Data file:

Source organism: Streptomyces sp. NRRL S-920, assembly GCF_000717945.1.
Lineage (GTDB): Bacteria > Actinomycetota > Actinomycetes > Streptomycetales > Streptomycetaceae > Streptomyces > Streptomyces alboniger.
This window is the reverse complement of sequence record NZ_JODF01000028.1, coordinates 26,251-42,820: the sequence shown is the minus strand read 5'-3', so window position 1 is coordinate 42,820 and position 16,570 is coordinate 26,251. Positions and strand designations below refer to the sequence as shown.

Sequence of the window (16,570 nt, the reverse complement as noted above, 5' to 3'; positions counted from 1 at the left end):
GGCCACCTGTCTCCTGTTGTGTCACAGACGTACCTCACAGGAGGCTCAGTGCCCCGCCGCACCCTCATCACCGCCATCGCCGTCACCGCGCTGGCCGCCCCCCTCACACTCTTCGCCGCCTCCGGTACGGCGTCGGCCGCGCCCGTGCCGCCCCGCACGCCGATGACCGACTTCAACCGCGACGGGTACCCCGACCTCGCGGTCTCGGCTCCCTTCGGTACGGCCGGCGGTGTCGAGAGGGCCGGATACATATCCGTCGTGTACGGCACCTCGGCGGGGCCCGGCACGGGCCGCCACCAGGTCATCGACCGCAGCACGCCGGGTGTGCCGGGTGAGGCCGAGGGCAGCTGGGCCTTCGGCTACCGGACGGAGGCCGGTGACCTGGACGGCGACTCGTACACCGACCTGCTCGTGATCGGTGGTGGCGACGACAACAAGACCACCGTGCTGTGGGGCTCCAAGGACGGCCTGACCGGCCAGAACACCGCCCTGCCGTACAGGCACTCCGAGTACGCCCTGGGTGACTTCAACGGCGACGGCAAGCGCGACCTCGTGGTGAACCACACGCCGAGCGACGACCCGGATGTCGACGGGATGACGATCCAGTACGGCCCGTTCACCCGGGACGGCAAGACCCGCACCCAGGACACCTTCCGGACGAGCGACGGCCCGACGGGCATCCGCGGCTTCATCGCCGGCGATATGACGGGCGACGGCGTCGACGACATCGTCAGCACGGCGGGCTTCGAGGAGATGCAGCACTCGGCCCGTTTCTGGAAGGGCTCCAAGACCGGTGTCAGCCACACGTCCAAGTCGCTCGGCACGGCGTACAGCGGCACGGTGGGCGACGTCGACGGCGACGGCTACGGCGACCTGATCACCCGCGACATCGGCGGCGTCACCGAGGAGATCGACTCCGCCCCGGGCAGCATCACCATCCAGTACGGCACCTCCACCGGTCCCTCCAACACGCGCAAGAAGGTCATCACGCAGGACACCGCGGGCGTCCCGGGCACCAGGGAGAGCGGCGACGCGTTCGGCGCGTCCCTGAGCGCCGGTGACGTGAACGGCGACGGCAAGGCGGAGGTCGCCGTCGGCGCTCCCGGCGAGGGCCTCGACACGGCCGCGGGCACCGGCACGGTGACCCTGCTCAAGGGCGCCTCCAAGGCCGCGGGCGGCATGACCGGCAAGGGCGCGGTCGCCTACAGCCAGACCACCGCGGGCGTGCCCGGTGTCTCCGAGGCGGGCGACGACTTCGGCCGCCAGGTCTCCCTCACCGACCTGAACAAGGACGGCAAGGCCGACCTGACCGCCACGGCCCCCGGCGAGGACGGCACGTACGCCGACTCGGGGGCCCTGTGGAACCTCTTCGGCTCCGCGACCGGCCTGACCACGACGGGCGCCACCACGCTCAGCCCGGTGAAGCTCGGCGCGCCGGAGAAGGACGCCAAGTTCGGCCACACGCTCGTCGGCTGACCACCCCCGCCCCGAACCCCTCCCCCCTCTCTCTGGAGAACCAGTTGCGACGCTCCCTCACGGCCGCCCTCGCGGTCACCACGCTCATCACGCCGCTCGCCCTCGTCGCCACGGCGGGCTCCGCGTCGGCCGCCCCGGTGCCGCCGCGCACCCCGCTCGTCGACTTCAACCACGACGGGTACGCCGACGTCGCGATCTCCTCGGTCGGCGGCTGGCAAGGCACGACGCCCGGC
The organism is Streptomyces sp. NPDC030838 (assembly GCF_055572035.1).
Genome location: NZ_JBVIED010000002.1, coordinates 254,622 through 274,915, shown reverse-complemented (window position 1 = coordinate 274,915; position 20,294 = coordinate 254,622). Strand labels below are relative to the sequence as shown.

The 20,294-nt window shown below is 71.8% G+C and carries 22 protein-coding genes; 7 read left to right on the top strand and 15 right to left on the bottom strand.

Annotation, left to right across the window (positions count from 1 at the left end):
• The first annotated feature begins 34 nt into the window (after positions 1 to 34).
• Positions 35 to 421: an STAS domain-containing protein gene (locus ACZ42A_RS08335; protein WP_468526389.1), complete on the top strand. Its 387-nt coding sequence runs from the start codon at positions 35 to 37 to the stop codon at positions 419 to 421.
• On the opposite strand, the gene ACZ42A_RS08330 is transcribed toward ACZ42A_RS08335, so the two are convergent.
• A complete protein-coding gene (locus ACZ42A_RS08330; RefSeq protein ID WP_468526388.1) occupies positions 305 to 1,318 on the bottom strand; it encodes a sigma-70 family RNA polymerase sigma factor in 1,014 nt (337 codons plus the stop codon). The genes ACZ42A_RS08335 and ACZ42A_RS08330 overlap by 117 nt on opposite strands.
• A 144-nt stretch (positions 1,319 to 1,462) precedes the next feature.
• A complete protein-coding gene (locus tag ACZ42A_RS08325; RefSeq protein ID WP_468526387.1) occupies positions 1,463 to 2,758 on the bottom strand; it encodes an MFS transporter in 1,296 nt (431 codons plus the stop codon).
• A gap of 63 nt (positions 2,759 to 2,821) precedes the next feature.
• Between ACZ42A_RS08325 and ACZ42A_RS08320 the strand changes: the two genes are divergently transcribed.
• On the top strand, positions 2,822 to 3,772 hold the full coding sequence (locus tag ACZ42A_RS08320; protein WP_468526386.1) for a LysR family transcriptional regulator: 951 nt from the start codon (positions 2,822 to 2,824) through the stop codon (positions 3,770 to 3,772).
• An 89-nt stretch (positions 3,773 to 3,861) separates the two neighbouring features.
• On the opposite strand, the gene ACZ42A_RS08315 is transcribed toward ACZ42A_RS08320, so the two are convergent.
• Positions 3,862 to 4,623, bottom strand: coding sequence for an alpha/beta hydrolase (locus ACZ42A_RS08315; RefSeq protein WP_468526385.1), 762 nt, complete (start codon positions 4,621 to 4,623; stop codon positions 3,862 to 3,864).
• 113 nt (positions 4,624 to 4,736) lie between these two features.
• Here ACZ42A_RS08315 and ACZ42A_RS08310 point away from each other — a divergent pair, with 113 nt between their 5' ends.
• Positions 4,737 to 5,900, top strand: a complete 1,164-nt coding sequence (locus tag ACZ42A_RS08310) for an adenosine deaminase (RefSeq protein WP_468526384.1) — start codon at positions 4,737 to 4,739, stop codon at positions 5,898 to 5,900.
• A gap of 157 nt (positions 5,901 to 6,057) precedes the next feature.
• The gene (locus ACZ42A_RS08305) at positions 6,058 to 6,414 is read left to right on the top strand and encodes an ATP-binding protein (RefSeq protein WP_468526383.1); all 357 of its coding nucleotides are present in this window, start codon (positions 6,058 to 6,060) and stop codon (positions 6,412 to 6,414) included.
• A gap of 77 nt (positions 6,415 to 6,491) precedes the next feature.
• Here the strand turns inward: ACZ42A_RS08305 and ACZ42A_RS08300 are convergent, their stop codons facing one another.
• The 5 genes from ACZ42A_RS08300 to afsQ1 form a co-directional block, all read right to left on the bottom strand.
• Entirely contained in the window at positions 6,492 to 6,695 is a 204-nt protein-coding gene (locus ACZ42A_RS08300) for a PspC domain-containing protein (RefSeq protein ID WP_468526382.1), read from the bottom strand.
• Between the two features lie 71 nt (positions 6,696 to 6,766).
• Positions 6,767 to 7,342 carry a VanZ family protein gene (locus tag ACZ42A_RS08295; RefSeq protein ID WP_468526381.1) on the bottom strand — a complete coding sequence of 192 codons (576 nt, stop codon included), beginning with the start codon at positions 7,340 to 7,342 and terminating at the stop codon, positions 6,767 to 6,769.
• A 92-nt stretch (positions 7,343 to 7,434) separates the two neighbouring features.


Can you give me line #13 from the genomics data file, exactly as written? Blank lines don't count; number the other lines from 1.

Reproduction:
• A complete protein-coding gene (locus ACZ42A_RS08330; RefSeq protein ID WP_468526388.1) occupies positions 305 to 1,318 on the bottom strand; it encodes a sigma-70 family RNA polymerase sigma factor in 1,014 nt (337 codons plus the stop codon). The genes ACZ42A_RS08335 and ACZ42A_RS08330 overlap by 117 nt on opposite strands.